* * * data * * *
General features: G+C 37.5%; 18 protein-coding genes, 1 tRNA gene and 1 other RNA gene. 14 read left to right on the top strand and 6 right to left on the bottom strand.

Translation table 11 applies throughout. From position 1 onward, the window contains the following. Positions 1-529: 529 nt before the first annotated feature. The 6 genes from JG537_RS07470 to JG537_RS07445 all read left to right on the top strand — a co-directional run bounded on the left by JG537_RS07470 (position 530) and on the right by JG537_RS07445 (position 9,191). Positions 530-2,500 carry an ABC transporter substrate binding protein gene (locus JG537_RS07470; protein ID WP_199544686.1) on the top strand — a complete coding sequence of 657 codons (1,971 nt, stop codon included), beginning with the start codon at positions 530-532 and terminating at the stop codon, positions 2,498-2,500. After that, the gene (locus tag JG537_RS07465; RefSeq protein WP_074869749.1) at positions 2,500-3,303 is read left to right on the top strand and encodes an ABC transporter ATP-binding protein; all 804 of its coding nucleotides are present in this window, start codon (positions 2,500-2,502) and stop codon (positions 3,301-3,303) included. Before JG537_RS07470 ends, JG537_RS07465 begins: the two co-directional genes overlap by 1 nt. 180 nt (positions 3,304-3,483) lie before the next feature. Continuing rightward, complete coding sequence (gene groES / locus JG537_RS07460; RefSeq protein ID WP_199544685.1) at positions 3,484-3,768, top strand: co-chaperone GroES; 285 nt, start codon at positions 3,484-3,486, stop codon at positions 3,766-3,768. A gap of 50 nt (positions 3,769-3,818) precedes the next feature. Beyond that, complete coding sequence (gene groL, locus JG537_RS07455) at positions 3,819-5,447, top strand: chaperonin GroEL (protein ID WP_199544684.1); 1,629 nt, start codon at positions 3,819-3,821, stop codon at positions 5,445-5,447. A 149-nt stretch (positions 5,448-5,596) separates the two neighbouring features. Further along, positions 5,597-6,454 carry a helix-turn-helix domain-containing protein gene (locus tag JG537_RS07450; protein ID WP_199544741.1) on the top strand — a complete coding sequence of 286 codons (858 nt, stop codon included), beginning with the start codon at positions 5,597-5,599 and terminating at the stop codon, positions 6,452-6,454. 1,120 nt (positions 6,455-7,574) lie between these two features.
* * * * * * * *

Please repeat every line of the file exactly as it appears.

General features: G+C 37.5%; 18 protein-coding genes, 1 tRNA gene and 1 other RNA gene. 14 read left to right on the top strand and 6 right to left on the bottom strand.

Translation table 11 applies throughout. From position 1 onward, the window contains the following. Positions 1-529: 529 nt before the first annotated feature. The 6 genes from JG537_RS07470 to JG537_RS07445 all read left to right on the top strand — a co-directional run bounded on the left by JG537_RS07470 (position 530) and on the right by JG537_RS07445 (position 9,191). Positions 530-2,500 carry an ABC transporter substrate binding protein gene (locus JG537_RS07470; protein ID WP_199544686.1) on the top strand — a complete coding sequence of 657 codons (1,971 nt, stop codon included), beginning with the start codon at positions 530-532 and terminating at the stop codon, positions 2,498-2,500. After that, the gene (locus tag JG537_RS07465; RefSeq protein WP_074869749.1) at positions 2,500-3,303 is read left to right on the top strand and encodes an ABC transporter ATP-binding protein; all 804 of its coding nucleotides are present in this window, start codon (positions 2,500-2,502) and stop codon (positions 3,301-3,303) included. Before JG537_RS07470 ends, JG537_RS07465 begins: the two co-directional genes overlap by 1 nt. 180 nt (positions 3,304-3,483) lie before the next feature. Continuing rightward, complete coding sequence (gene groES / locus JG537_RS07460; RefSeq protein ID WP_199544685.1) at positions 3,484-3,768, top strand: co-chaperone GroES; 285 nt, start codon at positions 3,484-3,486, stop codon at positions 3,766-3,768. A gap of 50 nt (positions 3,769-3,818) precedes the next feature. Beyond that, complete coding sequence (gene groL, locus JG537_RS07455) at positions 3,819-5,447, top strand: chaperonin GroEL (protein ID WP_199544684.1); 1,629 nt, start codon at positions 3,819-3,821, stop codon at positions 5,445-5,447. A 149-nt stretch (positions 5,448-5,596) separates the two neighbouring features. Further along, positions 5,597-6,454 carry a helix-turn-helix domain-containing protein gene (locus tag JG537_RS07450; protein ID WP_199544741.1) on the top strand — a complete coding sequence of 286 codons (858 nt, stop codon included), beginning with the start codon at positions 5,597-5,599 and terminating at the stop codon, positions 6,452-6,454. 1,120 nt (positions 6,455-7,574) lie between these two features.